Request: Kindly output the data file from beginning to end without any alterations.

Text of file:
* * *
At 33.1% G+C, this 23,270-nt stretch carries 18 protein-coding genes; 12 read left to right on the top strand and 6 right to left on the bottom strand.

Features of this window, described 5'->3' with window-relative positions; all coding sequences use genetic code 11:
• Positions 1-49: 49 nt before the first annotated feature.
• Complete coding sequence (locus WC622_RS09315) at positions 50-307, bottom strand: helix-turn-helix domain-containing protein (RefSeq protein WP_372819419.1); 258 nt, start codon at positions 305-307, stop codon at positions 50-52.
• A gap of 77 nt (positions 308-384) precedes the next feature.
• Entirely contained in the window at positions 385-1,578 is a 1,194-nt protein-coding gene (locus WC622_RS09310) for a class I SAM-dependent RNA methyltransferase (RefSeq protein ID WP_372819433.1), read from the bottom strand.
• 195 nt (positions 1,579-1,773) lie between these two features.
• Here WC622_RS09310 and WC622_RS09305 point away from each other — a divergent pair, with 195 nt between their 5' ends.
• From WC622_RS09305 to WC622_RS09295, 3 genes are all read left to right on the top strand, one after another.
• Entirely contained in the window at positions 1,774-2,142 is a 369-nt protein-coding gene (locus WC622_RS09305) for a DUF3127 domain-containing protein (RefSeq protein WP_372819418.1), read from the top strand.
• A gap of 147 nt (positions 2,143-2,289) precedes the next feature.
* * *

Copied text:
At 33.1% G+C, this 23,270-nt stretch carries 18 protein-coding genes; 12 read left to right on the top strand and 6 right to left on the bottom strand.

Features of this window, described 5'->3' with window-relative positions; all coding sequences use genetic code 11:
• Positions 1-49: 49 nt before the first annotated feature.
• Complete coding sequence (locus WC622_RS09315) at positions 50-307, bottom strand: helix-turn-helix domain-containing protein (RefSeq protein WP_372819419.1); 258 nt, start codon at positions 305-307, stop codon at positions 50-52.
• A gap of 77 nt (positions 308-384) precedes the next feature.
• Entirely contained in the window at positions 385-1,578 is a 1,194-nt protein-coding gene (locus WC622_RS09310) for a class I SAM-dependent RNA methyltransferase (RefSeq protein ID WP_372819433.1), read from the bottom strand.
• 195 nt (positions 1,579-1,773) lie between these two features.
• Here WC622_RS09310 and WC622_RS09305 point away from each other — a divergent pair, with 195 nt between their 5' ends.
• From WC622_RS09305 to WC622_RS09295, 3 genes are all read left to right on the top strand, one after another.
• Entirely contained in the window at positions 1,774-2,142 is a 369-nt protein-coding gene (locus WC622_RS09305) for a DUF3127 domain-containing protein (RefSeq protein WP_372819418.1), read from the top strand.
• A gap of 147 nt (positions 2,143-2,289) precedes the next feature.